The incidence of RCC varies internationally. The incidence of renal cancer in more developed regions (eg, Europe and North America) is more than twice that of less developed regions (eg, Africa and South America). In Europe, an estimated 16/100,000 individuals were diagnosed with a renal malignancy, whereas in Africa, an estimated 1/100,000 individuals were diagnosed with a renal malignancy in 2012.1 The regional variation is likely due to a combination of a higher amount of incidental tumors discovered on diagnostic abdominal imaging (computerized tomography scan, ultrasound, and magnetic resonance imaging) and modifiable risk factors such as smoking, obesity, and hypertension.5
It is estimated that >320,000 new cases will be diagnosed in 2016 worldwide. The estimated number of deaths globally is 140,000 or 2.0/100,000 men and women. During the past 10 years, the incidence of RCC has increased worldwide, yet death rates have decreased or remained stable in most countries under study.1 This could be explained by the fact that the size of renal tumors at diagnosis is decreasing with time in developed countries, such as the USA, which is characterized by better survival outcome.6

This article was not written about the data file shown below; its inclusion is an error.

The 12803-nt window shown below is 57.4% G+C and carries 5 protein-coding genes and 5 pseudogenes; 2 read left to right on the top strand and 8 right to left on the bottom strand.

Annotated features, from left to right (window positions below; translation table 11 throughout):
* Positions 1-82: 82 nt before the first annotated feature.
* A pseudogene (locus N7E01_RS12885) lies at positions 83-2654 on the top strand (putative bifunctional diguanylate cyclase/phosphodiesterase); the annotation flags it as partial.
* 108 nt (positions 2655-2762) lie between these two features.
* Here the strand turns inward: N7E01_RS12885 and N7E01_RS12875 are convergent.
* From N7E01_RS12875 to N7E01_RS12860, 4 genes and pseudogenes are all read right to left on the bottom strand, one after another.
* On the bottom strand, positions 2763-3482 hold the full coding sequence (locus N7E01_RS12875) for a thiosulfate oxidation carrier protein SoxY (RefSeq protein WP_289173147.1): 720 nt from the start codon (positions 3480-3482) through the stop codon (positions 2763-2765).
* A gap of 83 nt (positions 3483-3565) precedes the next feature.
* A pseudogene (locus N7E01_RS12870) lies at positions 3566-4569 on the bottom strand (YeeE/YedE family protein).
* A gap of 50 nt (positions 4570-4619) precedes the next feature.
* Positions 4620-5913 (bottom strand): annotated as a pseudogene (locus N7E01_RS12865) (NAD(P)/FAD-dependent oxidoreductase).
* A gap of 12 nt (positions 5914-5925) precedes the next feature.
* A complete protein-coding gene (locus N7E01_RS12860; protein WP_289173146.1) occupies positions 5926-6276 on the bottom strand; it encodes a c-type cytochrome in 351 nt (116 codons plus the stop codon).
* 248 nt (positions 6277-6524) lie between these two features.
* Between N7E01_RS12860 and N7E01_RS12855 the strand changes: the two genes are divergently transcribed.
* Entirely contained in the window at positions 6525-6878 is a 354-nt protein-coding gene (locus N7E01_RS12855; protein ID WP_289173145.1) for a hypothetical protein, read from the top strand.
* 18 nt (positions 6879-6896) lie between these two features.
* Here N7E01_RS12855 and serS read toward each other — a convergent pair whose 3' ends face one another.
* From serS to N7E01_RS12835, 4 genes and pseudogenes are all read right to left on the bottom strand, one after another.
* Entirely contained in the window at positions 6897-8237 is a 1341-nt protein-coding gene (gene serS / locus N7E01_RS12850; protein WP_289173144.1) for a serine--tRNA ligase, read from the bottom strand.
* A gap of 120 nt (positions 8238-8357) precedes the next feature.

Based on a large epidemiologic analysis from the US National Cancer Institute, the overall 5-year survival for kidney and renal pelvis cancer is 73%. The earlier the tumor is discovered, the greater the chance at survival. The 5-year relative survival rate is 92% for localized tumors (confined to the kidney), 65% for tumors spread to regional lymph nodes, and 12% for metastasized tumors.7
Sex and age
Worldwide, RCC is twice as common in males as females after adjusting for age. In addition, >50% of RCC is diagnosed among people aged 55–74 years.1
Within the USA, renal malignancies are more common in African Americans, American Indians, and Alaska Native populations. The incidence of RCC is lower among Asians living in the USA and Asian countries. The highest incidence rates worldwide are observed in the Czech Republic (22/100,000 in men and 9.9/100,000 in women). The lowest rates are seen in most African and Asian populations, with the exception of Israel.8